Malvinder and Shivinder Mohan Singh, the founders of Fortis Healthcare Ltd, have resigned from the board of the country’s second-largest hospital chain after the Delhi High Court upheld a plea by Japan’s Daiichi Sankyo Co. Ltd against the brothers.
The court last month dismissed the brothers’ objections to a Singapore arbitration panel’s ruling that had asked them to pay Rs 3,513 crore ($550 million) to the Japanese drugmaker.
“In light of the recent high court judgment upholding the plea of Daiichi to enforce the arbitration award, we believe this is in the interest of propriety and good governance,” the brothers said in a stock-exchange statement on Thursday.
They added that the Fortis board would be “better enabled and empowered to guide the organisation without being hampered by the judgement and our association at the board”.
Malvinder was executive chairman and Shivinder non-executive vice-chairman at Fortis. The board will discuss their resignation at a meeting scheduled for Tuesday, the statement said.
Fortis shares jumped as much as 24% on Friday.
The Singapore arbitration tribunal had, in May 2016, slapped a fine of Rs 2,563 crore ($385 million) on the brothers for allegedly concealing facts at the time of their stake sale in pharmaceutical firm Ranbaxy Laboratories Ltd to Daiichi in 2008. It had also asked them to pay Rs 950 crore more as interest, legal fees and other expenses that Daiichi incurred.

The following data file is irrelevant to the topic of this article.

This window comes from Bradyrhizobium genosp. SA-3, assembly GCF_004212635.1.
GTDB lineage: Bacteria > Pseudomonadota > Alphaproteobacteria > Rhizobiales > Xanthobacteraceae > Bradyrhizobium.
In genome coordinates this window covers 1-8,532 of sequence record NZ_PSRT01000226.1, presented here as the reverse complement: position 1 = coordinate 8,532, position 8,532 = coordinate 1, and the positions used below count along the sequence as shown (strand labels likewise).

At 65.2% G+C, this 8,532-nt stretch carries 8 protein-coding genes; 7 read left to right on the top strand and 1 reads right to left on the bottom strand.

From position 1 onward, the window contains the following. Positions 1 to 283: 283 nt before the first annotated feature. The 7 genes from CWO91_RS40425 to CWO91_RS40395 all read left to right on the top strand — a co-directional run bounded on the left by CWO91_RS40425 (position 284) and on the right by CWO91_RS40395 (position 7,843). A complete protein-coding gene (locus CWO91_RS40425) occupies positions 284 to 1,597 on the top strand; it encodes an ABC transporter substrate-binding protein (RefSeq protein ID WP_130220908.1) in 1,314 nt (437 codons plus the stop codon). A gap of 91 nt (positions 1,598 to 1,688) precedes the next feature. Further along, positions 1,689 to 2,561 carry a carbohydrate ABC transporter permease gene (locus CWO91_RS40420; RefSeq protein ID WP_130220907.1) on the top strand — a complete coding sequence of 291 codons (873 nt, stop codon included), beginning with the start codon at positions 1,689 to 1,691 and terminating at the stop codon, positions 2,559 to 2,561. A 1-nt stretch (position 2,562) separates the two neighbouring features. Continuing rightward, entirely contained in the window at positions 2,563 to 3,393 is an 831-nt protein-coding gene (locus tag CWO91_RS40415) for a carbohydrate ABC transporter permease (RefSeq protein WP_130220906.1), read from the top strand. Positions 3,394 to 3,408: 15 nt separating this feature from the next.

The brothers had challenged the Singapore tribunal’s ruling in a Delhi court, arguing the penalty could not be enforced under Indian law.
The Singh brothers had sold their stake in Ranbaxy to Daiichi in a deal worth $4.2 billion in 2008, following which the Japanese company posted a net loss of $3.45 billion in the year through March 2009. Daiichi sold Ranbaxy to Sun Pharmaceutical Industries Ltd in 2014.
The legal tussle with Daiichi has put the Singh brothers’ reported plan to sell their stake in Fortis in limbo.
Over the past year, the Singh brothers have sold a slew of businesses under their flagship financial services firm Religare Enterprises Ltd such as global alternative asset management, health insurance, broking and wealth management.
However, the sale of Fortis has been stuck with different courts prohibiting its sale even as reports suggest potential bidders for the company. In March 2017, the Delhi High Court had directed the Singh brothers to disclose their assets after Daiichi asked the court to stop them from selling stakes in Fortis and Religare. In August 2017, the Supreme Court prohibited them from selling a stake in the hospital chain, landing a blow to their efforts to find a buyer for the company.
In another setback for the Singh brothers, private equity firm Siguler Guff & Co. LP’s fund Resurgence PE Investments Ltd (formerly Avigo PE Investments Ltd) filed a case in the Delhi High Court last month alleging that Religare Finvest Ltd fraudulently provided loans to Malvinder and Shivinder Mohan Singh.
Resurgence PE has a 6% stake in Religare Finvest. This was Resurgence’s second legal case against Finvest.
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